Fannie Mae’s new Lender Sentiment Survey released this week backs up the belief that the lending market in 2014 actually did quite well, and may do even better in 2015 in the run-up to spring home buying.
The report, which was authored by Fannie Mae senior manager of economic and strategic research Li-Ning Huang, stated that there are no financial institutions planning to downsize or leave the mortgage origination space, and only 4 percent of lenders planning to downsize servicing. 88 percent of lenders said that they in fact plan to grow their mortgage origination business, while 52 percent said that they are planning to ramp up their marketing initiatives to focus on more first-time home buyers.
Another 42 percent said that they have plans to increase marketing to home buyers who are “moving up.” Further, large financial institutions generally want to ramp up marketing to premium consumers, while smaller and mid-sized financial institutions prefer to focus their marketing on low-income to median-income consumers.
“In 2013, it was all about volume, and mortgages beefed up a lot through servicing and refinancing,” observed United Wholesale Mortgage president and CEO Mat Ishbia, in reaction to the Fannie Mae study. “In 2014, it was about purchases and which lenders would be in this long term. A lot of people did pretty well despite the doom and gloom going into 2014.”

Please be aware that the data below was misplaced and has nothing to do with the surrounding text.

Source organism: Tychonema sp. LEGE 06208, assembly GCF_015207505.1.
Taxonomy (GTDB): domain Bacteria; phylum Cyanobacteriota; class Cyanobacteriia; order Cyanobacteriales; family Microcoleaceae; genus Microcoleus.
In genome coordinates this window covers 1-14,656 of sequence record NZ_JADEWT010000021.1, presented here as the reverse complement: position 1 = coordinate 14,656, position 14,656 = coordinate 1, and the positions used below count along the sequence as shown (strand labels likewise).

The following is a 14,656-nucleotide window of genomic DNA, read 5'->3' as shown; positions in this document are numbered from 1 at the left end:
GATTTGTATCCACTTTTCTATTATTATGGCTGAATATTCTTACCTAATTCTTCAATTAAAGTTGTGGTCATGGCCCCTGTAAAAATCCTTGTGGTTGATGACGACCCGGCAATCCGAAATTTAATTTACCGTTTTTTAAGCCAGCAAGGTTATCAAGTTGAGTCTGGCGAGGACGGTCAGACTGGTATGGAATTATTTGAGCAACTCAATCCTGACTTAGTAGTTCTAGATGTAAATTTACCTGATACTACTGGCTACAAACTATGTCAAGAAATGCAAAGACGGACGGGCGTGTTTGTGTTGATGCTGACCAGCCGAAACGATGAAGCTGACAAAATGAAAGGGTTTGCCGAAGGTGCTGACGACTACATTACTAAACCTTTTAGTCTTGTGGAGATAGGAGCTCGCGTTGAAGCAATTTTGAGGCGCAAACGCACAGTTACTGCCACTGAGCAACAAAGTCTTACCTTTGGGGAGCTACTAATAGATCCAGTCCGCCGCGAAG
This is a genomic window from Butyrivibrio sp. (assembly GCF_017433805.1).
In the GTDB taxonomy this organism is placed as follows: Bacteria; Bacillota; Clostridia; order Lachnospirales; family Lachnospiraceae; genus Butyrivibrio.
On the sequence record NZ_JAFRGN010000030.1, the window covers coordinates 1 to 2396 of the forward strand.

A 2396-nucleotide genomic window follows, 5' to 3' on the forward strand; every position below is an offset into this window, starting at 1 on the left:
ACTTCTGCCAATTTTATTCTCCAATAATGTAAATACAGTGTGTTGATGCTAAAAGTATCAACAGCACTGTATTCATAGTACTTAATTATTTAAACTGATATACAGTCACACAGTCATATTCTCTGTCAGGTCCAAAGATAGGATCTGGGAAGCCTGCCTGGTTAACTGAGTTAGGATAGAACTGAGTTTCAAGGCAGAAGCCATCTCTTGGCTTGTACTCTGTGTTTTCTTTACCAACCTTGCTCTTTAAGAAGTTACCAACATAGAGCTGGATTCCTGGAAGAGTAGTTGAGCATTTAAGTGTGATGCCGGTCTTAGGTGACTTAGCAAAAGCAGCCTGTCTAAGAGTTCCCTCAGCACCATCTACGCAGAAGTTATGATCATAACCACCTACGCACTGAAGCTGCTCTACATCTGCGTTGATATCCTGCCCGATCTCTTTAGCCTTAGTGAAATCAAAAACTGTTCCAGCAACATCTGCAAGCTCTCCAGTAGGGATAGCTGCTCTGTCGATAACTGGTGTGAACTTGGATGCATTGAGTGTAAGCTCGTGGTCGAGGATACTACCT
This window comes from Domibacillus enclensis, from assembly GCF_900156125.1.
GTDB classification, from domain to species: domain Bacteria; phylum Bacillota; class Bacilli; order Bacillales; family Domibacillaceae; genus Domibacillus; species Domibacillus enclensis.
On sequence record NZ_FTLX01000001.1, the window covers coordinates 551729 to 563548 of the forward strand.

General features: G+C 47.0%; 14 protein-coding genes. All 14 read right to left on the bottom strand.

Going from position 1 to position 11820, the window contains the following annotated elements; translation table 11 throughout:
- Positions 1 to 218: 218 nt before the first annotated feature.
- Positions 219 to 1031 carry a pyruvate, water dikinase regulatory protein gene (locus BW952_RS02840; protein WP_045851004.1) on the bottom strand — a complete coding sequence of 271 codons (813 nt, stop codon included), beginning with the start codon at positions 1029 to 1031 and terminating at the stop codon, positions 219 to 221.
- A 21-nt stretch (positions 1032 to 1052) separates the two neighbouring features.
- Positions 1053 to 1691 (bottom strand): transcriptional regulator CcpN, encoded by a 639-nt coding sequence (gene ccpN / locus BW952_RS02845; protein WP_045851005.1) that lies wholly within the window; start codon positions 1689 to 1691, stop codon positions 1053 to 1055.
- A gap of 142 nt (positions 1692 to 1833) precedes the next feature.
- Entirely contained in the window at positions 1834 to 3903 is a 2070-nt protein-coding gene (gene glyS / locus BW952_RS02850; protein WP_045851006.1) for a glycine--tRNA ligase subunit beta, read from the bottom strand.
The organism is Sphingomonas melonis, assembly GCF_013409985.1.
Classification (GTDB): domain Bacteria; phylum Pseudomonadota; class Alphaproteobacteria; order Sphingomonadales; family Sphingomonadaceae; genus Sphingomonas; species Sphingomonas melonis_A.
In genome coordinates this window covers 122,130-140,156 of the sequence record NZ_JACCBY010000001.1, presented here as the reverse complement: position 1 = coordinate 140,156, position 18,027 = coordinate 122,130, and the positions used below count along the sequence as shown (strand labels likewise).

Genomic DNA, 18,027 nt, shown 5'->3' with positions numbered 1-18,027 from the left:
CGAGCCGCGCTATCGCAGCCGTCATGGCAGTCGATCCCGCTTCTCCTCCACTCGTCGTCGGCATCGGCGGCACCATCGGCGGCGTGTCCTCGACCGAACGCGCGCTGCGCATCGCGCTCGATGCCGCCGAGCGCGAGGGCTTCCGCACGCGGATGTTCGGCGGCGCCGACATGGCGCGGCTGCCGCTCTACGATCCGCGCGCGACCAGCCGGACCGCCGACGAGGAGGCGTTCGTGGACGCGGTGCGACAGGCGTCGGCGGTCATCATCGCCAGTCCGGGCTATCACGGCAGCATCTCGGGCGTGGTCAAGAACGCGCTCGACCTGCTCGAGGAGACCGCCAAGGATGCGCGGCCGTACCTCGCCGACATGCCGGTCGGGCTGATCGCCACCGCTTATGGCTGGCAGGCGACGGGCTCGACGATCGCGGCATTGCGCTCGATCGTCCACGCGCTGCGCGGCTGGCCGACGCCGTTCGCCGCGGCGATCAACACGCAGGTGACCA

As for 2015, he believes that institutions are now focused once again on growing their mortgage business. “We expect this year to be our best year in terms of overall business and are really bullish on the market this year,” added Ishbia, whose company launched yesterday its EASE loan origination system.
Another institution that felt bullish about Fannie’s statistics was Guaranteed Rate, who said it plans to grow both origination and servicing arms. “The recent drop in rates has allowed our refinance origination to increase from 2014 levels, and our purchase business will continue to thrive as it did in 2014, when purchases made up the majority of our volume,” said Guaranteed Rate senior vice president of lending Daniel Gjeldum.
He also noted that Fannie Mae’s new rules reducing the minimum down payment to 3 percent would be a boon to first-time home buyers, making it easier for these consumers to obtain a mortgage than in previous years.
The Fannie Mae report also took an in-depth look at how credit standards changed in the aftermath of the Ability to Repay/Qualified Mortgage rule. These reforms were instituted in January 2014 and some feared they may have a deleterious effect on the mortgage space, though they were launched in an effort to mitigate risk. That said, lenders said that debt-to-income ratio and documentation to be furnished were among the most common requirements changed as a result of the rule.
Other requirements, such as FICO score (“credit score”) and loan-to-value (LTV) ratio, were not commonly cited as criteria that had been changed following last year’s ruling. A total of 44 percent of lenders said that they had tightened their credit standards, according to Fannie Mae.